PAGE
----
Just one measure of the way in which the national LGBTQIA conversation has lunged forward in the seven years since Rostam came out is the number of young queer musicians today who don’t think twice about being out—in their lyrics, in the press or on social media. Troye Sivan, Years & Years’ Olly Alexander, Le1f, Young M.A, PWR BTTM, Mykki Blanco, Brockhampton’s Kevin Abstract and many more—it’s a queer music landscape unlike one we’ve ever seen, and it’s a beautiful thing. While Rostam says he respects anyone’s timeline, he does believe there is value in coming out, and stating your truth. “I remember reading BUTT magazine before I was out—maybe even before I was out to all my friends and family,” he recalls. “Before I felt comfortable with identifying as something that wasn’t straight. And I felt a kinship to the people who refused to not be transparent about who they were. And I felt certain that if I did have a career in music that was successful to any degree, to the point where people were interested in who I was, that I would be out. And I think there is a little bit of a danger in saying, ‘Why do we need labels?’ I have a problem with musicians who never want to come out, but I don’t have a problem with a musician being like, ‘I’m gonna come out at the right time. And I will know when that is.’ I support that, because that was me.”
I can’t let a conversation with Rostam go by without asking the million dollar question: whether and when there will be a fourth Vampire Weekend album, and what, if any his role in it will be. Millions of fans, it’s fair to say, were gutted by last year’s announcement that he was leaving the VW fold—myself included. Imagining many of those songs—“M79,” “Step,” “Walcott”—being performed with anyone other than Rostam on the keys was, is, next to impossible. But those close to the band, including Wes Miles and VW bassist Chris Baio, have told me the departure was a long time coming. However, they—and Rostam himself, in recent interviews over the past year—have suggested that the split might only pertain to Vampire Weekend as a live band, holding out the possibility that Rostam will be back on board as producer and co-writer on the long-overdue next album. So what’s the deal? A firm “no comment.”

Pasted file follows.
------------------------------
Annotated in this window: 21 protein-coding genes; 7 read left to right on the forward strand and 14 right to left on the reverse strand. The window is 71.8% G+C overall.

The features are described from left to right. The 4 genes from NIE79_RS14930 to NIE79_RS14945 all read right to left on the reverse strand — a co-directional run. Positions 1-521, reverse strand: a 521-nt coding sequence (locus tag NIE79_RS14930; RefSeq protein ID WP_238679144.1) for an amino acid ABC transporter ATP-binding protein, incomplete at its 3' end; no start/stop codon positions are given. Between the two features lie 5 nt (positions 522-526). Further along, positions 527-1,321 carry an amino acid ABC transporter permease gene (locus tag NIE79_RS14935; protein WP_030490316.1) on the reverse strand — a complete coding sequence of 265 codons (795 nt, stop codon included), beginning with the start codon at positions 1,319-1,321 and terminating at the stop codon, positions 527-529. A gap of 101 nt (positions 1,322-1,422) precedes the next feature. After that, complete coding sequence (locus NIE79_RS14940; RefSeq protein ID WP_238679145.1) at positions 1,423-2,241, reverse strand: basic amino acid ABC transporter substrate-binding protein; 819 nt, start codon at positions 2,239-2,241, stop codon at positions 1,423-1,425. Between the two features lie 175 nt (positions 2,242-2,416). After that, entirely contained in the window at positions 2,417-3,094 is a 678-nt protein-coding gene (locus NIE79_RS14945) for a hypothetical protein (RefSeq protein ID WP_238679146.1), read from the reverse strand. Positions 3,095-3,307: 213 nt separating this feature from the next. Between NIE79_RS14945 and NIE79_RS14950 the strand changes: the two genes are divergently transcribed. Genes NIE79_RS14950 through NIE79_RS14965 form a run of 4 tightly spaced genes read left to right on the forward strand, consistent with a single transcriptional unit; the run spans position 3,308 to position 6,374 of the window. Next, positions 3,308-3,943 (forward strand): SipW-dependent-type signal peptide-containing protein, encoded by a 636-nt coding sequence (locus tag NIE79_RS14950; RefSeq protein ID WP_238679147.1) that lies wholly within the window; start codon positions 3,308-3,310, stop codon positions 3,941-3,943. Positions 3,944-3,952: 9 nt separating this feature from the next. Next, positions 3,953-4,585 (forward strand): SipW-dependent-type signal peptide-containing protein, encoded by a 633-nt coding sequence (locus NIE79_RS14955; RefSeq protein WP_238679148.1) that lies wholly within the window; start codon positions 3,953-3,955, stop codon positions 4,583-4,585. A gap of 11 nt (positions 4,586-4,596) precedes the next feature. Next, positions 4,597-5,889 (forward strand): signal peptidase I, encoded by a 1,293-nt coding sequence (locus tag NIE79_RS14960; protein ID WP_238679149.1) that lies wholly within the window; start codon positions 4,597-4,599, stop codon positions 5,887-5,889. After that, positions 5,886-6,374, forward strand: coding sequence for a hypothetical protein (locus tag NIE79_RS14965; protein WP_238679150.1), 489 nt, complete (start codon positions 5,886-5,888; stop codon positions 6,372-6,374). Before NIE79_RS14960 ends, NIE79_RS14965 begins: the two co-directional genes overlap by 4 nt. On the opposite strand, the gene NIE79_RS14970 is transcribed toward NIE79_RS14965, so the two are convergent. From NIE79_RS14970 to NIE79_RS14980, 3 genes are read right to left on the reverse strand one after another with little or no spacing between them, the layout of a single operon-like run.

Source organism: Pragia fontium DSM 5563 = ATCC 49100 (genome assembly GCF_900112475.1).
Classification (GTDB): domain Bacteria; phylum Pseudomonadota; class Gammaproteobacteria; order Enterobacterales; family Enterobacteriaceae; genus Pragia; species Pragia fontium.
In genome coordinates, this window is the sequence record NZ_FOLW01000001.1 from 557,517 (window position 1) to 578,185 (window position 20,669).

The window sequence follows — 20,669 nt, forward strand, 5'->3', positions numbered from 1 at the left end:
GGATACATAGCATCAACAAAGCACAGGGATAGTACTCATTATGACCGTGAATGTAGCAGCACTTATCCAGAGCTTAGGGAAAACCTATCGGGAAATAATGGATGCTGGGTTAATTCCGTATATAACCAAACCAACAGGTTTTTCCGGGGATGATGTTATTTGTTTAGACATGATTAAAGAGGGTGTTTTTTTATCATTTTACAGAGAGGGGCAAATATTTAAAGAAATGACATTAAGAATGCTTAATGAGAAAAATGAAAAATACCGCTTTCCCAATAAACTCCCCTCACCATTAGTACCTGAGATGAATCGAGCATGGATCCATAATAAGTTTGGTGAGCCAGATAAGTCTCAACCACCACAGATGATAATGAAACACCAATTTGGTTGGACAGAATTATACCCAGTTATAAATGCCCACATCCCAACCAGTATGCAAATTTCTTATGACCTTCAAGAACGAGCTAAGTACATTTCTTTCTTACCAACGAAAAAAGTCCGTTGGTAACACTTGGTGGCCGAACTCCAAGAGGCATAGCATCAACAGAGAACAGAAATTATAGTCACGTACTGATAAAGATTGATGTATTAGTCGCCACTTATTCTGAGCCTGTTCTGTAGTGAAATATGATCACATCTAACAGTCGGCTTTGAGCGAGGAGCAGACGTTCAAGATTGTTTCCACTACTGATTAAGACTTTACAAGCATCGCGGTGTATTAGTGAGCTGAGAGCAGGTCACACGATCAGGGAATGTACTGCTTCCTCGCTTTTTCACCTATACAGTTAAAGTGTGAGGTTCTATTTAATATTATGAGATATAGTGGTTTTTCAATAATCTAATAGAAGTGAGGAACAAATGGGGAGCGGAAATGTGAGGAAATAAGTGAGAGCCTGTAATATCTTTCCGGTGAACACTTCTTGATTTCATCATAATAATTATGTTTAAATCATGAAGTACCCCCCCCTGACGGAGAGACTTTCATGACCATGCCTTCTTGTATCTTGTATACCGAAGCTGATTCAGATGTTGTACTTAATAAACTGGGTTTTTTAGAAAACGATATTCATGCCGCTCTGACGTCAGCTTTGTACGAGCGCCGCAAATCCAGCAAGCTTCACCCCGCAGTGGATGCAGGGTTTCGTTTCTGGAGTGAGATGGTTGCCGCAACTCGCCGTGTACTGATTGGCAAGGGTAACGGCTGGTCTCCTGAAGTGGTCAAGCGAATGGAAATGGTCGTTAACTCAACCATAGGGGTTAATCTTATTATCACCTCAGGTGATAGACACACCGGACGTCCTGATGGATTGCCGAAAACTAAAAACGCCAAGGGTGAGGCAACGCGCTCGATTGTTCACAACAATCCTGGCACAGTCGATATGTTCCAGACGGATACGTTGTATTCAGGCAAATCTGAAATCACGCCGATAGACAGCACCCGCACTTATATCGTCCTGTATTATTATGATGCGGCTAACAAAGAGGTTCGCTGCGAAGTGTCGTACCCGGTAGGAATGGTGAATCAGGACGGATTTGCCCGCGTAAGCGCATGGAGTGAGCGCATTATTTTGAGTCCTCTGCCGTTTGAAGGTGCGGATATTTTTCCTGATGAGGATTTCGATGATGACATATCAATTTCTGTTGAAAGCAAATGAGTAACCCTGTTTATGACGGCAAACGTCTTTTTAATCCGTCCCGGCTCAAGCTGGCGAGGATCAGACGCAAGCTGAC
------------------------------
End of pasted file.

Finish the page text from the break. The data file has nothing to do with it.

“I think at this point, right now, I want to stay coy about answering those questions,” he replies. “I want there to be some unknowns in the world. I think it’s important at this moment that there be some unknowns in the world.” What is known is that Rostam’s immediate future will be occupied by Half-Light, one of the more extraordinary records of the year, and live shows to support it this month and next.
Finally, how does this son of immigrants who came to America from a country that falls under Donald Trump’s pending travel ban feel about the dark new reality of the U.S. in 2017? What’s his take on a nation in which the president pardons racists and defends monuments to their Confederate heroes, still insists a border wall with Mexico will be built, and as of this writing is considering rescinding DACA, and deporting hundreds of thousands of young people who’ve never known anything but the U.S. as their home?
Rostam is sanguine about the country’s long-term future, putting faith in the generation coming up behind his own. “I think we’re seeing scary stuff, but I think we’ve been seeing scary stuff for a long, long time,” he explains. “And now we’re finally seeing raised awareness about the fact that white supremacy isn’t just the things that I feel like we’ve always known were white supremacist—the things that self-identify as white supremacist. White supremacy is a part of every single aspect of America, and you can’t ignore it. And I think that there is a desire to not see how it is baked in to so much of our lives. But I think that we’re starting to. I notice that there is a younger generation that doesn’t see gender the way that I probably saw it as I entered adolescence. There’s a generation that doesn’t see it that way, and there’s something really cool about that, and that is progress. There is a generation of kids who put #BlackLivesMatter on their Twitter profile, who are not black. This feels like progress. The Democratic party is, after a loss that, depending on who you talk to, was either not deserved or well deserved, they are absorbing progressive ideas. I believe there is a younger generation of people who as they grow up and as they take charge of this country, things will change, finally.”
Rostam’s Half-Light is out September 15th on Nonesuch Records